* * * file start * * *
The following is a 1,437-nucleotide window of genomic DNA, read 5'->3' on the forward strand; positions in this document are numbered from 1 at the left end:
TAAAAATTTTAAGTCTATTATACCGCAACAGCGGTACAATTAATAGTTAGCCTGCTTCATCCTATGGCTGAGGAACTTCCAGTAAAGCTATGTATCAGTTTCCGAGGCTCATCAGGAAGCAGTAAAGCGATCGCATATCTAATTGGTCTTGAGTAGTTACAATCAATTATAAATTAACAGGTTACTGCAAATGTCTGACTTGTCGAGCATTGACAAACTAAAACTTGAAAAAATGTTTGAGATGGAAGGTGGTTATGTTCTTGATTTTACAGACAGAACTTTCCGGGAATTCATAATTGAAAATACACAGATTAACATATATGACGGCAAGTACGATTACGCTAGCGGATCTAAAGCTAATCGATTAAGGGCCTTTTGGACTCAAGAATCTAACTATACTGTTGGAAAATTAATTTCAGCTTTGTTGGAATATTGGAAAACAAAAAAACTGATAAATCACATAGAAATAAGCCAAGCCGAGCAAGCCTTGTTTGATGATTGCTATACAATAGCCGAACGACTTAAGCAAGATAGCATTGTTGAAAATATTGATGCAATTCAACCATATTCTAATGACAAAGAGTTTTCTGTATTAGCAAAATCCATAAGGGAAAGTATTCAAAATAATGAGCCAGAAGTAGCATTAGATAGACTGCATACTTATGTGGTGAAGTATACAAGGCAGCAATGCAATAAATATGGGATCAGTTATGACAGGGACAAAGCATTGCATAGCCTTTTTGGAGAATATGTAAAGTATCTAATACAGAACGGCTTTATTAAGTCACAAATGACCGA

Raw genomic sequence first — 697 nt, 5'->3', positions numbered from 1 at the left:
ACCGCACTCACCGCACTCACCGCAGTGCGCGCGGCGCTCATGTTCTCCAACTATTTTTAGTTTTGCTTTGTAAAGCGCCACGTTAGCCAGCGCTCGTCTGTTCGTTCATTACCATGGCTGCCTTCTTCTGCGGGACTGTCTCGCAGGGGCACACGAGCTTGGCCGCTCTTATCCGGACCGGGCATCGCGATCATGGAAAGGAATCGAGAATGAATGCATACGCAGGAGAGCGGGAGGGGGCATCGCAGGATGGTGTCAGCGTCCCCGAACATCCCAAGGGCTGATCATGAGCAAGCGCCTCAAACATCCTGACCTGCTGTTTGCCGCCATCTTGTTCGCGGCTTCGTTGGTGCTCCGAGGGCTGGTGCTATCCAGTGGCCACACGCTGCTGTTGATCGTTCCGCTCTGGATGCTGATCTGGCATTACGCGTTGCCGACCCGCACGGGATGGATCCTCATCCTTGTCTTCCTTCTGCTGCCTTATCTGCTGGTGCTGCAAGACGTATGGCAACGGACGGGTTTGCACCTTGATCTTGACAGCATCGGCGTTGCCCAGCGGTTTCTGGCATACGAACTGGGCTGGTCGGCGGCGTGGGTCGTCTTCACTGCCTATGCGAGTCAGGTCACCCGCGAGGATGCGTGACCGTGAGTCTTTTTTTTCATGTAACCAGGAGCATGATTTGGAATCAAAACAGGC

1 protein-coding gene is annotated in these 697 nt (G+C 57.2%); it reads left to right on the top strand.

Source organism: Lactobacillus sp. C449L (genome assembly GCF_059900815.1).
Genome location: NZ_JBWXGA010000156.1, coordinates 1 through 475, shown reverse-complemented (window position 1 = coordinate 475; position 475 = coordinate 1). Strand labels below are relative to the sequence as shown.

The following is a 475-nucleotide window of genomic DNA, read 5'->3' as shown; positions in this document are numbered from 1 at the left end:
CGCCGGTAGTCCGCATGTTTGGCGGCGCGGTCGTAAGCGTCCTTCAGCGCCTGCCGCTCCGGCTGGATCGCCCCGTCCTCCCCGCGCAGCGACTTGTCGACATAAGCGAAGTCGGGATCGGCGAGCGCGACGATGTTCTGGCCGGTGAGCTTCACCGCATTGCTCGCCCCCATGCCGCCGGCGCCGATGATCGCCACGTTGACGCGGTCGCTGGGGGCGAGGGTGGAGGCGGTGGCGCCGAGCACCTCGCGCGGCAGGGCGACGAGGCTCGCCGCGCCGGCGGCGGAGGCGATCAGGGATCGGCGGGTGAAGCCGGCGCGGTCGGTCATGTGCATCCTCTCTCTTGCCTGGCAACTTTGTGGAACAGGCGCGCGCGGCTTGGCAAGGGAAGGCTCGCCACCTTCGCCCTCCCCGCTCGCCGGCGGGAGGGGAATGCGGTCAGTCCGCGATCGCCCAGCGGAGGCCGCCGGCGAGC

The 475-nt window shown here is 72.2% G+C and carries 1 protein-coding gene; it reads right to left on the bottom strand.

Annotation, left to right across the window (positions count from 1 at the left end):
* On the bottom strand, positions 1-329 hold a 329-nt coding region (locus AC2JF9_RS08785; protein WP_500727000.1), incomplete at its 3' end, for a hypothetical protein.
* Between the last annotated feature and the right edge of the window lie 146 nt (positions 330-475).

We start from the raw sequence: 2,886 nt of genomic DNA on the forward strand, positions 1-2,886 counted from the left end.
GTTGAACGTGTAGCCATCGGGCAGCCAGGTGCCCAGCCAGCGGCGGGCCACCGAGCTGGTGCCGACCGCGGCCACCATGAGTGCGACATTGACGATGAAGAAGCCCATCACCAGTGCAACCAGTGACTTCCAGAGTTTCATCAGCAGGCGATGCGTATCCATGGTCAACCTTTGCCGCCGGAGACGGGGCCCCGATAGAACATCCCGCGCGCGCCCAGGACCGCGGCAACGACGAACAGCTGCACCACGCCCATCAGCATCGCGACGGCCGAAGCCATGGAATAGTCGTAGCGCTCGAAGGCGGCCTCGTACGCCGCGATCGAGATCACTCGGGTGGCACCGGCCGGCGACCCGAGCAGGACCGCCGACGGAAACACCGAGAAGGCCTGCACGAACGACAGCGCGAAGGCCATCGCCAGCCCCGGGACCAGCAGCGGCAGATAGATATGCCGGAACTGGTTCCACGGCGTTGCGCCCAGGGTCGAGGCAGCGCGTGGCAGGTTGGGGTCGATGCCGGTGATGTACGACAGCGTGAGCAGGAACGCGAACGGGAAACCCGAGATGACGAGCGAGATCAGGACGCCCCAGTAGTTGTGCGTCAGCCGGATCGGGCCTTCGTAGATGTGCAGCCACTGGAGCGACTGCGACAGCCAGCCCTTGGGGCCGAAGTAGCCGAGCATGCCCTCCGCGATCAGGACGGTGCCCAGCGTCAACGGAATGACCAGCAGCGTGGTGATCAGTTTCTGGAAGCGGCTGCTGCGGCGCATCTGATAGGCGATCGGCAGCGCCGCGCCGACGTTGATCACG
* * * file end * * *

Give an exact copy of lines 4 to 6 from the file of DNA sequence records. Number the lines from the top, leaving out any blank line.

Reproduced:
ACCGCACTCACCGCACTCACCGCAGTGCGCGCGGCGCTCATGTTCTCCAACTATTTTTAGTTTTGCTTTGTAAAGCGCCACGTTAGCCAGCGCTCGTCTGTTCGTTCATTACCATGGCTGCCTTCTTCTGCGGGACTGTCTCGCAGGGGCACACGAGCTTGGCCGCTCTTATCCGGACCGGGCATCGCGATCATGGAAAGGAATCGAGAATGAATGCATACGCAGGAGAGCGGGAGGGGGCATCGCAGGATGGTGTCAGCGTCCCCGAACATCCCAAGGGCTGATCATGAGCAAGCGCCTCAAACATCCTGACCTGCTGTTTGCCGCCATCTTGTTCGCGGCTTCGTTGGTGCTCCGAGGGCTGGTGCTATCCAGTGGCCACACGCTGCTGTTGATCGTTCCGCTCTGGATGCTGATCTGGCATTACGCGTTGCCGACCCGCACGGGATGGATCCTCATCCTTGTCTTCCTTCTGCTGCCTTATCTGCTGGTGCTGCAAGACGTATGGCAACGGACGGGTTTGCACCTTGATCTTGACAGCATCGGCGTTGCCCAGCGGTTTCTGGCATACGAACTGGGCTGGTCGGCGGCGTGGGTCGTCTTCACTGCCTATGCGAGTCAGGTCACCCGCGAGGATGCGTGACCGTGAGTCTTTTTTTTCATGTAACCAGGAGCATGATTTGGAATCAAAACAGGC

1 protein-coding gene is annotated in these 697 nt (G+C 57.2%); it reads left to right on the top strand.

Source organism: Lactobacillus sp. C449L (genome assembly GCF_059900815.1).